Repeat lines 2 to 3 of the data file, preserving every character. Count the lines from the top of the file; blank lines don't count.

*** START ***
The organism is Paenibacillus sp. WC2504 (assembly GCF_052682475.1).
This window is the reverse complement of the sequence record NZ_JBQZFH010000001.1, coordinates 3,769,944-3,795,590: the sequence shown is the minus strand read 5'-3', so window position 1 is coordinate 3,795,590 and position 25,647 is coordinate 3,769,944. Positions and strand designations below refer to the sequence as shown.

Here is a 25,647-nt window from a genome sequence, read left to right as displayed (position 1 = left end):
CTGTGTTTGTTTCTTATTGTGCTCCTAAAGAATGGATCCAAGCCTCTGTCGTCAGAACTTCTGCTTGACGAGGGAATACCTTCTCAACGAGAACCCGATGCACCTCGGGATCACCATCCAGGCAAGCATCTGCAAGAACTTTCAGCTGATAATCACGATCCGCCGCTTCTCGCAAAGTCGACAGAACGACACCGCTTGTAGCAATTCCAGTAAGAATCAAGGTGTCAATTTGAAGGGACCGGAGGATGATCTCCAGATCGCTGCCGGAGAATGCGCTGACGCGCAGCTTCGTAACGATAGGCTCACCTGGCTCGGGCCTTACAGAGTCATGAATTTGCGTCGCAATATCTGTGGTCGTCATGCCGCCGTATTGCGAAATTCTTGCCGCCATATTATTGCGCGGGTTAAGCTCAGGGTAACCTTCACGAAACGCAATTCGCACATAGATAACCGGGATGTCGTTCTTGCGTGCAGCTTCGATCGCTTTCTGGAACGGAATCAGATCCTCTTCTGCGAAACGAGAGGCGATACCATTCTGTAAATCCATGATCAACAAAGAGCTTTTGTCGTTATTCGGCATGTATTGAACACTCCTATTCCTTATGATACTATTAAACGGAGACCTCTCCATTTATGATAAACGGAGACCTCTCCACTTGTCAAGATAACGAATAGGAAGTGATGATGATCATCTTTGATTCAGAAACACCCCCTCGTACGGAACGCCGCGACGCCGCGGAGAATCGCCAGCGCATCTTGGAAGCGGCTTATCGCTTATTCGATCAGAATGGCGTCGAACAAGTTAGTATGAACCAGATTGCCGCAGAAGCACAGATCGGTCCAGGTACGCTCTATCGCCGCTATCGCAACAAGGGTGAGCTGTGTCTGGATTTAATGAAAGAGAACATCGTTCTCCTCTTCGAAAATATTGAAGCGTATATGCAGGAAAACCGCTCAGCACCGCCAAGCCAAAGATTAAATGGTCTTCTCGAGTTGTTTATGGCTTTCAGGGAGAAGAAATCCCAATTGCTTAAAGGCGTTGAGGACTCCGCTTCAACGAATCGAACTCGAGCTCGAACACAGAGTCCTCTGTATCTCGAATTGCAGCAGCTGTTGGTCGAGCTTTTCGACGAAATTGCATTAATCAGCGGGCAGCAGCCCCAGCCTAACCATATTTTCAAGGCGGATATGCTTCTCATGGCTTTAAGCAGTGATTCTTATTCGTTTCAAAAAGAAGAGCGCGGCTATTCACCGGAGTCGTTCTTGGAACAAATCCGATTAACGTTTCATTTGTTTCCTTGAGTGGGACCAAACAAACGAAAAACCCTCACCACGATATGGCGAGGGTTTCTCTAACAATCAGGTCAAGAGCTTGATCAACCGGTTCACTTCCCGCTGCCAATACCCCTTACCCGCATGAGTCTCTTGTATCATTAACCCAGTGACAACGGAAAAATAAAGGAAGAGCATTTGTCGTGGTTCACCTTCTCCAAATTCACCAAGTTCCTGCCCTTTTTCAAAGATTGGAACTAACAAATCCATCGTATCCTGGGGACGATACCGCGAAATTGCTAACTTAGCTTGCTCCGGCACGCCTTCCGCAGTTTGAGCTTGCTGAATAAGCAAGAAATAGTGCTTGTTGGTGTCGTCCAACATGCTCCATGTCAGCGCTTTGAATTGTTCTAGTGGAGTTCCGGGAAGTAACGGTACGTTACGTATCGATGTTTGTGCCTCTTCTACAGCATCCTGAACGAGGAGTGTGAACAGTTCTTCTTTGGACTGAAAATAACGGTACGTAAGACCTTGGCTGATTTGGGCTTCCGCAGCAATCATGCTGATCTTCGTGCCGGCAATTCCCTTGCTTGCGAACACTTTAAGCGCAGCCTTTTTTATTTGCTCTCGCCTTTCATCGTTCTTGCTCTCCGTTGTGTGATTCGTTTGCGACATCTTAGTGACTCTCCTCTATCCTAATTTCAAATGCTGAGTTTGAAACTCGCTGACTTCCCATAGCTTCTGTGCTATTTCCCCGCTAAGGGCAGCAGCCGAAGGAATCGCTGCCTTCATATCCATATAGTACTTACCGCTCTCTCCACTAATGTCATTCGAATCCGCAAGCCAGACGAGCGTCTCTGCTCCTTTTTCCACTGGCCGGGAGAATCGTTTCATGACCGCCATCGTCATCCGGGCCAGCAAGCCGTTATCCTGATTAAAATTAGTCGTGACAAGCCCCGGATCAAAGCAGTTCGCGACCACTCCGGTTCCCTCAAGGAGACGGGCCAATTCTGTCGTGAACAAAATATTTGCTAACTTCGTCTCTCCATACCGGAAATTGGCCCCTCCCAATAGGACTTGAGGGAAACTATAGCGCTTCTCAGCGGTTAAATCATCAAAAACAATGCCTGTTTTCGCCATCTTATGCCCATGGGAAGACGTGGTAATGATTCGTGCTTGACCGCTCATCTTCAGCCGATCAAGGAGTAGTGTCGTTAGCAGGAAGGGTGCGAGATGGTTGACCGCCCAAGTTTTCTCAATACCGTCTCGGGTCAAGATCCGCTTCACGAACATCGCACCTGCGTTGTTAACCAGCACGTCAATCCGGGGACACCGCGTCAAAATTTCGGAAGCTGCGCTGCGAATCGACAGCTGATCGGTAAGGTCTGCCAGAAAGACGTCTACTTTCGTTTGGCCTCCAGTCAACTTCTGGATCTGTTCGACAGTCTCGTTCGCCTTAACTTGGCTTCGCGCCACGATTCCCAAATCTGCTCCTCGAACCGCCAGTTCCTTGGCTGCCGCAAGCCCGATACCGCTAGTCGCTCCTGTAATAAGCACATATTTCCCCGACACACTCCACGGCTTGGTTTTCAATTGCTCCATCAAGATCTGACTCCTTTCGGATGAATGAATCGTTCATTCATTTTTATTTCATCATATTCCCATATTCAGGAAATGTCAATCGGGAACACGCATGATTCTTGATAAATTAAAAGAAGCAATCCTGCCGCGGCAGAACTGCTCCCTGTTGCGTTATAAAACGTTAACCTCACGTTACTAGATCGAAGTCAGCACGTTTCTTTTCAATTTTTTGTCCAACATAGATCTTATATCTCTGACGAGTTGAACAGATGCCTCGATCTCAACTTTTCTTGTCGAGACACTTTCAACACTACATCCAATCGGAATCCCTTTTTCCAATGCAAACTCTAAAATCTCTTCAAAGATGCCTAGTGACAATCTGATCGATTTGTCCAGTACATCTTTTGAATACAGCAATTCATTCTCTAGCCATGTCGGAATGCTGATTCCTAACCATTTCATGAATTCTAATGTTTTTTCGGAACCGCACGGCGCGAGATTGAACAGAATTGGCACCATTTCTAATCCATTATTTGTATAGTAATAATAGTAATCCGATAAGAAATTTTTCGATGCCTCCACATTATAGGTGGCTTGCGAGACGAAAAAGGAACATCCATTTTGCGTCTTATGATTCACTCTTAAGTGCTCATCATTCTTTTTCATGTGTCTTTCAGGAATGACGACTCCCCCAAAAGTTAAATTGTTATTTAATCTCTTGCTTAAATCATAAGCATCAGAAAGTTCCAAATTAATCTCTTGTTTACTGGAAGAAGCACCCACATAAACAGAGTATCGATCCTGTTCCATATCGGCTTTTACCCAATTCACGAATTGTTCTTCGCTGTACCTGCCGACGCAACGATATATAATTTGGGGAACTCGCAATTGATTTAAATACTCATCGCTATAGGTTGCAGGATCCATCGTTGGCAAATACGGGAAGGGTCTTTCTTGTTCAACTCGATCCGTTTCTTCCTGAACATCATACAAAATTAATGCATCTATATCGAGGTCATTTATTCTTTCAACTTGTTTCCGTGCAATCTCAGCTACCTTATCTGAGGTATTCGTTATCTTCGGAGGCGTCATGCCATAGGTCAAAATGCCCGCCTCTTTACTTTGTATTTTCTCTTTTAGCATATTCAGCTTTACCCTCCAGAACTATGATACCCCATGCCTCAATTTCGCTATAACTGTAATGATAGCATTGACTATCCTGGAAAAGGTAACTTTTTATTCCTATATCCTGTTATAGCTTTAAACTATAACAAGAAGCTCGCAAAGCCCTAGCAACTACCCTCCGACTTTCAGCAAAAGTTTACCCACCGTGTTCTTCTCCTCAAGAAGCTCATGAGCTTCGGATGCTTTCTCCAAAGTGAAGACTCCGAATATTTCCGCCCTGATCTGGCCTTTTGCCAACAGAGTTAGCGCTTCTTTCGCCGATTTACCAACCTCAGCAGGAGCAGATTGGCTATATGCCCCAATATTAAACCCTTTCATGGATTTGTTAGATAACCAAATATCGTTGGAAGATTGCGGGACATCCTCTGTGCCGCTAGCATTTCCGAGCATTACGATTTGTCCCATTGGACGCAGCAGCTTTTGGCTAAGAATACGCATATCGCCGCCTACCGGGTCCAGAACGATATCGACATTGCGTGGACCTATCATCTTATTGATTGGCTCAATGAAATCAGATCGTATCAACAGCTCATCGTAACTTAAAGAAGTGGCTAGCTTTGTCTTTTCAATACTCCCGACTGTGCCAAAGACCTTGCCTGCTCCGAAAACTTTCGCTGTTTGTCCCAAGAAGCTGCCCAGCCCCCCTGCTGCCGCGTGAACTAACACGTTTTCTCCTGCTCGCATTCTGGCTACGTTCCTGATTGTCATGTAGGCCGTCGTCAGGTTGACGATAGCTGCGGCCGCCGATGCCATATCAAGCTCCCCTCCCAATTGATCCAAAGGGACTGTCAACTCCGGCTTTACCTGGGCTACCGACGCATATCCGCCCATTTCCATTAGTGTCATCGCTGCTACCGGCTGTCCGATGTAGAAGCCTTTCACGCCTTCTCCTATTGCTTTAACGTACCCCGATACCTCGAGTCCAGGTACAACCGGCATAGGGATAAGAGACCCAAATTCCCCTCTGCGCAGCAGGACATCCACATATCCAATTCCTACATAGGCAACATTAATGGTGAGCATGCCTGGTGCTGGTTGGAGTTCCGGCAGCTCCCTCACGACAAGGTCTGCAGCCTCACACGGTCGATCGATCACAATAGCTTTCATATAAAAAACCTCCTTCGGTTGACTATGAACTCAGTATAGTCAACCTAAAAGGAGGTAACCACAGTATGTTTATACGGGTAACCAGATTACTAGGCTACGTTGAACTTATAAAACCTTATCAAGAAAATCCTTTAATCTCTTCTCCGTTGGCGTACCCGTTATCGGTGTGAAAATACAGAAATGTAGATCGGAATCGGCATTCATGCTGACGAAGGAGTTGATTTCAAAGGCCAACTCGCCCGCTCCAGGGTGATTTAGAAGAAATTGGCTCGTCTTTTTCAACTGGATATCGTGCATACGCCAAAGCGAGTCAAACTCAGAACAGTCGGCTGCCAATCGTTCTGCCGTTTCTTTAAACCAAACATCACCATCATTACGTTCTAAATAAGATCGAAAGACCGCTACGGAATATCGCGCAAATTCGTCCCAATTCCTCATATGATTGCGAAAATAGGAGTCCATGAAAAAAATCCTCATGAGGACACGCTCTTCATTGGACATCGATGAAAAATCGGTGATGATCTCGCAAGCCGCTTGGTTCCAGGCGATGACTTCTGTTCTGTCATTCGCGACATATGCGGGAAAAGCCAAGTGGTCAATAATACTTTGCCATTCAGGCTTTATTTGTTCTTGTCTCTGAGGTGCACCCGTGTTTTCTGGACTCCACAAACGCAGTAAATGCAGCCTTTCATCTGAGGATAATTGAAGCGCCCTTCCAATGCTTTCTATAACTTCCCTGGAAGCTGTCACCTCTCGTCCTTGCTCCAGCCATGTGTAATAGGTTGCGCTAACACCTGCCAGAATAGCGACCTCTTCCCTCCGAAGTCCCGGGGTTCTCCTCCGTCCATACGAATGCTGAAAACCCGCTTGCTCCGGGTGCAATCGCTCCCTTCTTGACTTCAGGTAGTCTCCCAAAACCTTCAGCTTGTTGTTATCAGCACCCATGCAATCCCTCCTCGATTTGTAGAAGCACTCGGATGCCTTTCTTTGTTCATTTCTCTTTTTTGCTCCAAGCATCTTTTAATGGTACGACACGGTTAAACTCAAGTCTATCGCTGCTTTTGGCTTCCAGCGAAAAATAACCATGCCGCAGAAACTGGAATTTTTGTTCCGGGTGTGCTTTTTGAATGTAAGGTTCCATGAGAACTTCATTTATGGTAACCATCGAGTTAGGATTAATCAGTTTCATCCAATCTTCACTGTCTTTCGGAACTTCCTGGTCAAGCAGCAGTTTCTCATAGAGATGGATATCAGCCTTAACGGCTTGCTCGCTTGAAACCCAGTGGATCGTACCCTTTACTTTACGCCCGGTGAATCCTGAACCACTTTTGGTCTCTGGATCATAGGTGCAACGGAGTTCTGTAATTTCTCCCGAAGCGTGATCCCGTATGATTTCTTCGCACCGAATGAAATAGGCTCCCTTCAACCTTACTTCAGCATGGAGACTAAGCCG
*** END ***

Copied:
This window is the reverse complement of the sequence record NZ_JBQZFH010000001.1, coordinates 3,769,944-3,795,590: the sequence shown is the minus strand read 5'-3', so window position 1 is coordinate 3,795,590 and position 25,647 is coordinate 3,769,944. Positions and strand designations below refer to the sequence as shown.

Here is a 25,647-nt window from a genome sequence, read left to right as displayed (position 1 = left end):